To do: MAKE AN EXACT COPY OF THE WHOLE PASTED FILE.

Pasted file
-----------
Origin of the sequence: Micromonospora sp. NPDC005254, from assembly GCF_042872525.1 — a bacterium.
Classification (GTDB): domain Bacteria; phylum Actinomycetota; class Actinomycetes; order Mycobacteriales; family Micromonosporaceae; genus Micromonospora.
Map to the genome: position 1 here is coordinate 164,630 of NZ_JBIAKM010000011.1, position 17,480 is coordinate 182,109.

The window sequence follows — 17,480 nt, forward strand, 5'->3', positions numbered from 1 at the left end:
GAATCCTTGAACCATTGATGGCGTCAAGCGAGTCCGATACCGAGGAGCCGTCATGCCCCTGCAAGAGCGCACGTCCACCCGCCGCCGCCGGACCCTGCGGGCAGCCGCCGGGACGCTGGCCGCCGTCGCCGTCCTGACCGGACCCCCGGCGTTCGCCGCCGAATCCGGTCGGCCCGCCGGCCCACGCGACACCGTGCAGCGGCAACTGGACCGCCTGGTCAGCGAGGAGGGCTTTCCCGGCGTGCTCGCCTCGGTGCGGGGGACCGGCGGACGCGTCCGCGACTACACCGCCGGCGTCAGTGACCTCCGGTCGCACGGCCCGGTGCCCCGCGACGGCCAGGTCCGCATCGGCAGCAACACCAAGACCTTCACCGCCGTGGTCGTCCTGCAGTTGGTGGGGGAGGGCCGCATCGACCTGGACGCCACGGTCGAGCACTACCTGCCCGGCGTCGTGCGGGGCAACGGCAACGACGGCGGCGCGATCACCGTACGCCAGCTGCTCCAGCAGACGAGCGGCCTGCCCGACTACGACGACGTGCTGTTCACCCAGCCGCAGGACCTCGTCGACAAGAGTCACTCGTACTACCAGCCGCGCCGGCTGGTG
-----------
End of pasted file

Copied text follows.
Origin of the sequence: Micromonospora sp. NPDC005254, from assembly GCF_042872525.1 — a bacterium.
Classification (GTDB): domain Bacteria; phylum Actinomycetota; class Actinomycetes; order Mycobacteriales; family Micromonosporaceae; genus Micromonospora.
Map to the genome: position 1 here is coordinate 164,630 of NZ_JBIAKM010000011.1, position 17,480 is coordinate 182,109.

The window sequence follows — 17,480 nt, forward strand, 5'->3', positions numbered from 1 at the left end:
GAATCCTTGAACCATTGATGGCGTCAAGCGAGTCCGATACCGAGGAGCCGTCATGCCCCTGCAAGAGCGCACGTCCACCCGCCGCCGCCGGACCCTGCGGGCAGCCGCCGGGACGCTGGCCGCCGTCGCCGTCCTGACCGGACCCCCGGCGTTCGCCGCCGAATCCGGTCGGCCCGCCGGCCCACGCGACACCGTGCAGCGGCAACTGGACCGCCTGGTCAGCGAGGAGGGCTTTCCCGGCGTGCTCGCCTCGGTGCGGGGGACCGGCGGACGCGTCCGCGACTACACCGCCGGCGTCAGTGACCTCCGGTCGCACGGCCCGGTGCCCCGCGACGGCCAGGTCCGCATCGGCAGCAACACCAAGACCTTCACCGCCGTGGTCGTCCTGCAGTTGGTGGGGGAGGGCCGCATCGACCTGGACGCCACGGTCGAGCACTACCTGCCCGGCGTCGTGCGGGGCAACGGCAACGACGGCGGCGCGATCACCGTACGCCAGCTGCTCCAGCAGACGAGCGGCCTGCCCGACTACGACGACGTGCTGTTCACCCAGCCGCAGGACCTCGTCGACAAGAGTCACTCGTACTACCAGCCGCGCCGGCTGGTG